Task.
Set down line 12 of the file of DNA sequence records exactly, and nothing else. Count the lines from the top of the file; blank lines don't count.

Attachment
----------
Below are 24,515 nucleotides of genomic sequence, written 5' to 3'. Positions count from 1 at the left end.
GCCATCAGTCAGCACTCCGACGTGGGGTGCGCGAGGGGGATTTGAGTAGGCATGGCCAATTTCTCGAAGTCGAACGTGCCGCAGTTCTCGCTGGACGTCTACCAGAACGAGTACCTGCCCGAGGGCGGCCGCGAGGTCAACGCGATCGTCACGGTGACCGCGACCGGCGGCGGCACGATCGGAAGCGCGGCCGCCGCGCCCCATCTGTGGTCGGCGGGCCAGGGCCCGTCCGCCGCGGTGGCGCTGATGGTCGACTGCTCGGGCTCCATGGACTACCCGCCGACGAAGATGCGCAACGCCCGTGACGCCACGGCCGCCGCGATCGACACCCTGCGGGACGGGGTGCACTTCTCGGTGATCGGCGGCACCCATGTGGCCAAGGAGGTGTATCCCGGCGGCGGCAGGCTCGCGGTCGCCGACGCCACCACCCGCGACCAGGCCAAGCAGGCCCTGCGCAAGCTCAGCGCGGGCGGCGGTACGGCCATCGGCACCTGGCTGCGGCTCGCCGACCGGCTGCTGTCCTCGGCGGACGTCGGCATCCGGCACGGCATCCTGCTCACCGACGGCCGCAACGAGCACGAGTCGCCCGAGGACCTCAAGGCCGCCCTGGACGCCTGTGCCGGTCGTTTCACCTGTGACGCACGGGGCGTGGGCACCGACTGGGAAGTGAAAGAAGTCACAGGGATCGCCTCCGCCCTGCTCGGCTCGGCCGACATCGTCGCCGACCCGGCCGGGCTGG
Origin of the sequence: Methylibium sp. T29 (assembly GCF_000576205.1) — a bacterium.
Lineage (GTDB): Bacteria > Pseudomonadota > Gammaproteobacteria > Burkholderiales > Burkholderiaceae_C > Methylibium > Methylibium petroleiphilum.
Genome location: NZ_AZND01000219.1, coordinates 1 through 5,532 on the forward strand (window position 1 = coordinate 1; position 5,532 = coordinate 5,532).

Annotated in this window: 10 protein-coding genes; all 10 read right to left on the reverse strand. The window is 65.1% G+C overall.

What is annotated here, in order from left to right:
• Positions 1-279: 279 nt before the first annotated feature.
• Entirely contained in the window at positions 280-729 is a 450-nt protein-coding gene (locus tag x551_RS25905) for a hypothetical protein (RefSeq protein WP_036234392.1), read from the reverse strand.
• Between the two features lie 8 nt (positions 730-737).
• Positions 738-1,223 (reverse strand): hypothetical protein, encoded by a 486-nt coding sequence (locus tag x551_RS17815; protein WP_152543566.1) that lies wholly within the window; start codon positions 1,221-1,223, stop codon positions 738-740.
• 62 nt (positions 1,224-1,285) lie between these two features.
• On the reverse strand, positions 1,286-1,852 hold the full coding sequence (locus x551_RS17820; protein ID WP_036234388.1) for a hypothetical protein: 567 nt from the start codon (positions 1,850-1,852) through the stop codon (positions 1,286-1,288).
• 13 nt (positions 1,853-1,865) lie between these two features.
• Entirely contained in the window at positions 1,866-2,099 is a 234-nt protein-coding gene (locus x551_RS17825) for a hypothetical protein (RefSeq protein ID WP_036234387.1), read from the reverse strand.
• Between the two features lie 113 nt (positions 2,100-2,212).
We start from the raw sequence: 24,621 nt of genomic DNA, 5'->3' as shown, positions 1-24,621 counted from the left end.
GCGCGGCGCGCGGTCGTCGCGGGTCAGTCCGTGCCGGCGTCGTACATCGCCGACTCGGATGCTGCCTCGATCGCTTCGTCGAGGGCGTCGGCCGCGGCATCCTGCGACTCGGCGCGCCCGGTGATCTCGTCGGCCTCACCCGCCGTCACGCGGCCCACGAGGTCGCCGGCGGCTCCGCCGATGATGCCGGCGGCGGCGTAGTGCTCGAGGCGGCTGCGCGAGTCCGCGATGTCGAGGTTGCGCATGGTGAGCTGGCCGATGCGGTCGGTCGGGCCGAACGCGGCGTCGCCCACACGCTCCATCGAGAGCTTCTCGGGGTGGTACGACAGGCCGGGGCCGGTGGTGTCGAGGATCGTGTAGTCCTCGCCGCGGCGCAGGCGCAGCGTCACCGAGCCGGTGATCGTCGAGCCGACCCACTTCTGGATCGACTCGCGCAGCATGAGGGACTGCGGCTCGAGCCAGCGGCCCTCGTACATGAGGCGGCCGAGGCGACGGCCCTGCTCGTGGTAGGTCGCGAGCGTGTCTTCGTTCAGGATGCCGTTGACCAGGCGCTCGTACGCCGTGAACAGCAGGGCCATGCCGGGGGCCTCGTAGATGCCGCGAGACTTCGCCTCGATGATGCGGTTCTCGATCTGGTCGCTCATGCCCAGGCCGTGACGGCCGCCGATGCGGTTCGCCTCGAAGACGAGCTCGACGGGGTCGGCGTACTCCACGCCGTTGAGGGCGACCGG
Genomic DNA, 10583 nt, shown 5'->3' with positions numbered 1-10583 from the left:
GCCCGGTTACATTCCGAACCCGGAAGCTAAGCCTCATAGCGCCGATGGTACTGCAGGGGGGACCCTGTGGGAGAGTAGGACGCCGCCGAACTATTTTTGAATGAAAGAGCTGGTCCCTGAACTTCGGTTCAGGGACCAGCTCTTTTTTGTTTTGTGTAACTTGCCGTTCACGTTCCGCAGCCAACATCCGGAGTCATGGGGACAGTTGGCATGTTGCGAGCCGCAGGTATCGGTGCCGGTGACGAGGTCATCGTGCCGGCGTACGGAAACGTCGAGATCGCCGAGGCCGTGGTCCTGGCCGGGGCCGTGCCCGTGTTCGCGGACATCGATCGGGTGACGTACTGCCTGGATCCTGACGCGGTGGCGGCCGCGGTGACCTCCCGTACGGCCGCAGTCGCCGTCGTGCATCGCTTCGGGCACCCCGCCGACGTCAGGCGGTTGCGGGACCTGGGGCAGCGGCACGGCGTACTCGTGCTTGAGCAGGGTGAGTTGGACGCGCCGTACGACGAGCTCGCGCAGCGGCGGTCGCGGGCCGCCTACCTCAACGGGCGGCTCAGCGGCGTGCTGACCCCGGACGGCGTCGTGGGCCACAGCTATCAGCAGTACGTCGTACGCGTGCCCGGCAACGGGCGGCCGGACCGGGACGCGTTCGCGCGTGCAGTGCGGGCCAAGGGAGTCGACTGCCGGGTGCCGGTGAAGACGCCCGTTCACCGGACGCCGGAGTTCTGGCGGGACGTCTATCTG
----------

• 62 nt (positions 1,224-1,285) lie between these two features.